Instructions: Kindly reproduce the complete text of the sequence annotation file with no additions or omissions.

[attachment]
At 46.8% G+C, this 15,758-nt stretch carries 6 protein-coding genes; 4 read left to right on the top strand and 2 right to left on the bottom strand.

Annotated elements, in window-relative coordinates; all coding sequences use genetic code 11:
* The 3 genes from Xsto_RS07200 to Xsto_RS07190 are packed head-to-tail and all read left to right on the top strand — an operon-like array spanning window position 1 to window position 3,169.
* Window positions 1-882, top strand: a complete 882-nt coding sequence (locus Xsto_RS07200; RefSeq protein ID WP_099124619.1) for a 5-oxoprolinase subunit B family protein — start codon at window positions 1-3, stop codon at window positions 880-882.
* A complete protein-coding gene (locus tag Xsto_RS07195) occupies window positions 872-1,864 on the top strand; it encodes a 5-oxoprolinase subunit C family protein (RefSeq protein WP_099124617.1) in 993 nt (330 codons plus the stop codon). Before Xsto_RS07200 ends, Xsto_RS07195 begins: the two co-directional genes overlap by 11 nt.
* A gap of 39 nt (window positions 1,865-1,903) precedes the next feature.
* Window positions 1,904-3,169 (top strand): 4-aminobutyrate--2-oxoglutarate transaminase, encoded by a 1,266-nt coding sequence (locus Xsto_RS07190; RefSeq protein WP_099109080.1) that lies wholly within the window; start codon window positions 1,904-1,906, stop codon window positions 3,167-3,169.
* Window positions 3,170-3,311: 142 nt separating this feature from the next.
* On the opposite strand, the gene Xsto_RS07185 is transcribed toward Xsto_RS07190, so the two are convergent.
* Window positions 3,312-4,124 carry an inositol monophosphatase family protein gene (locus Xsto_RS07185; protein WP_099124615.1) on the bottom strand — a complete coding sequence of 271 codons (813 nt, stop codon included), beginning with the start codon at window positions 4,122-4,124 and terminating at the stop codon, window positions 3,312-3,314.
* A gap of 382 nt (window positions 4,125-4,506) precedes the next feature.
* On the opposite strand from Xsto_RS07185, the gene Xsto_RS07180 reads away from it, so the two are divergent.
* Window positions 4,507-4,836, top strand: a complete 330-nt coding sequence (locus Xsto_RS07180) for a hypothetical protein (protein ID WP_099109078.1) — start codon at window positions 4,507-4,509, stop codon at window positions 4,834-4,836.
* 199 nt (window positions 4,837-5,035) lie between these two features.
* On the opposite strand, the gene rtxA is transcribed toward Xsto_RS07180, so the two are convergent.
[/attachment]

At 46.8% G+C, this 15,758-nt stretch carries 6 protein-coding genes; 4 read left to right on the top strand and 2 right to left on the bottom strand.

Annotated elements, in window-relative coordinates; all coding sequences use genetic code 11:
* The 3 genes from Xsto_RS07200 to Xsto_RS07190 are packed head-to-tail and all read left to right on the top strand — an operon-like array spanning window position 1 to window position 3,169.
* Window positions 1-882, top strand: a complete 882-nt coding sequence (locus Xsto_RS07200; RefSeq protein ID WP_099124619.1) for a 5-oxoprolinase subunit B family protein — start codon at window positions 1-3, stop codon at window positions 880-882.
* A complete protein-coding gene (locus tag Xsto_RS07195) occupies window positions 872-1,864 on the top strand; it encodes a 5-oxoprolinase subunit C family protein (RefSeq protein WP_099124617.1) in 993 nt (330 codons plus the stop codon). Before Xsto_RS07200 ends, Xsto_RS07195 begins: the two co-directional genes overlap by 11 nt.
* A gap of 39 nt (window positions 1,865-1,903) precedes the next feature.
* Window positions 1,904-3,169 (top strand): 4-aminobutyrate--2-oxoglutarate transaminase, encoded by a 1,266-nt coding sequence (locus Xsto_RS07190; RefSeq protein WP_099109080.1) that lies wholly within the window; start codon window positions 1,904-1,906, stop codon window positions 3,167-3,169.
* Window positions 3,170-3,311: 142 nt separating this feature from the next.
* On the opposite strand, the gene Xsto_RS07185 is transcribed toward Xsto_RS07190, so the two are convergent.
* Window positions 3,312-4,124 carry an inositol monophosphatase family protein gene (locus Xsto_RS07185; protein WP_099124615.1) on the bottom strand — a complete coding sequence of 271 codons (813 nt, stop codon included), beginning with the start codon at window positions 4,122-4,124 and terminating at the stop codon, window positions 3,312-3,314.
* A gap of 382 nt (window positions 4,125-4,506) precedes the next feature.
* On the opposite strand from Xsto_RS07185, the gene Xsto_RS07180 reads away from it, so the two are divergent.
* Window positions 4,507-4,836, top strand: a complete 330-nt coding sequence (locus Xsto_RS07180) for a hypothetical protein (protein ID WP_099109078.1) — start codon at window positions 4,507-4,509, stop codon at window positions 4,834-4,836.
* 199 nt (window positions 4,837-5,035) lie between these two features.
* On the opposite strand, the gene rtxA is transcribed toward Xsto_RS07180, so the two are convergent.